Thursday, February 19, 2009

English Cathedrals and Churches - Part 1

By C. LaRene Hall

Today I’m telling you about some of the cathedrals and churches we saw while in England.

Never before had I seen a building as magnificent as the Durham Cathedral. They built it in 1093 and it’s huge. Inside was more beautiful than any of you can imagine. I had no idea that this was just the beginning of many more breathtaking churches that we would be seeing while in England.


Just next door, in the Durham Castle were two small churches. They built the Normal chapel around 1078 and the larger Tunstall chapel several years later in 1540. They didn't allow you to take pictures inside.

My sister and I visited many out of the way places. We were traveling the paths our ancestors before us had been. In the village of Scrooby, in Nottinghamshire, we found a church built about 1380, called St. Wilfred. It was a simple church built with limestone, and was the most prominent building in Scrooby. The steeple is octagonal on a square tower base. I was surprised to see that most of the churches in England have a graveyard.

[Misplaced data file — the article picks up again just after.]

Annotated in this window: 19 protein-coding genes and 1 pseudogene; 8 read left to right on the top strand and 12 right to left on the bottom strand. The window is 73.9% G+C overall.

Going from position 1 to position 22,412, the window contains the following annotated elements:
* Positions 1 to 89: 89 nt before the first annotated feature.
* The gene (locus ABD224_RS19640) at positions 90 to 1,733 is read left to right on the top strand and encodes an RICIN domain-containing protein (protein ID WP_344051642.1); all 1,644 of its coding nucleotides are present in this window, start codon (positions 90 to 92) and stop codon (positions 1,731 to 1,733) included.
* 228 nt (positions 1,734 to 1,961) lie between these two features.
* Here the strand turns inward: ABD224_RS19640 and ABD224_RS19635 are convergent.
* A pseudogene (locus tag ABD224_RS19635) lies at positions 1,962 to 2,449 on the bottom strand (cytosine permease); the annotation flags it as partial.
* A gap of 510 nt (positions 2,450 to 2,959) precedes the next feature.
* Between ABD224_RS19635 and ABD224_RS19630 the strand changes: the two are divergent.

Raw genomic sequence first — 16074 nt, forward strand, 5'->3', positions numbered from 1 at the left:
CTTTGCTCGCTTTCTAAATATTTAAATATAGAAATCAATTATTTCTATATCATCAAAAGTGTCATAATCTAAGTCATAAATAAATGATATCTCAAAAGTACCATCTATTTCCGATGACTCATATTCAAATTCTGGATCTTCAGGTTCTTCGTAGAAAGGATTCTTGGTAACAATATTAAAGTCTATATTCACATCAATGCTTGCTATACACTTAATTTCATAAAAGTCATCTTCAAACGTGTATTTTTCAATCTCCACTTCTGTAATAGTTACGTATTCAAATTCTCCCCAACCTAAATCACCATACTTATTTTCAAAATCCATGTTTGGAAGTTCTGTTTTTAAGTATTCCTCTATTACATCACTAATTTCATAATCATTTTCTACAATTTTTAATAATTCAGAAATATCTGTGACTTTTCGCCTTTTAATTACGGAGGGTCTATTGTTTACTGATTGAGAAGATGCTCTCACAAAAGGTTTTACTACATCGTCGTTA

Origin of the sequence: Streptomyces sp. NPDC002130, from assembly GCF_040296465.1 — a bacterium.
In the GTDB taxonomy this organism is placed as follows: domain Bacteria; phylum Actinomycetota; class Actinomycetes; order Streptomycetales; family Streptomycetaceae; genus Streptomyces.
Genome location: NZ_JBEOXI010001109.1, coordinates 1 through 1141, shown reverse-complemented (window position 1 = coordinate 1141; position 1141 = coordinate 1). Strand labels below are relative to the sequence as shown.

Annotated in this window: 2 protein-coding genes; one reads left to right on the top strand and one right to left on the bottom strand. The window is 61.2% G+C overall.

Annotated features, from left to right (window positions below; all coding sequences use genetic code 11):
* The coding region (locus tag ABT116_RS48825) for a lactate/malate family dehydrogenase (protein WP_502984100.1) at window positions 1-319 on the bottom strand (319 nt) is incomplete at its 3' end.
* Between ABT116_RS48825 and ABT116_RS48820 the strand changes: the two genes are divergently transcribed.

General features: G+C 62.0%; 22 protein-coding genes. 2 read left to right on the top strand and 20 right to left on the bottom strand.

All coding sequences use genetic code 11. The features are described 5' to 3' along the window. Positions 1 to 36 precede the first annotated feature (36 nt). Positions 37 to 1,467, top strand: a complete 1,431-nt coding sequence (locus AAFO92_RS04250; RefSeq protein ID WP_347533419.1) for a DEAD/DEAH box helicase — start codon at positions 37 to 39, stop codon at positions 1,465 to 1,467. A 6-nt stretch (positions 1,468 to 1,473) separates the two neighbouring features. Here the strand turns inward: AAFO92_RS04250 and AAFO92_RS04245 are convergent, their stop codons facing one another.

One mile north of Scrooby, in Austerfield, they built the St. Helena’s church in 1080. We learned that at the church font about 1589, they baptized the famous pilgrim, William Bradford. Above the door in the church's south porch is a dragon carved about nine hundred years ago.

[I'll keep trying to post the picture here, but so far, no such luck]

The next church we stopped at was the Saint Mary’s Church in Granthan.





That's all for today.

2 comments:

Cindy Beck said...

You have such beautiful pictures of those old churches. You should print them and use them on cards. (I do, and they make wonderful note cards.)

Nichole Giles said...

Beautiful! I can't wait until I can go see some of these things.

Nichole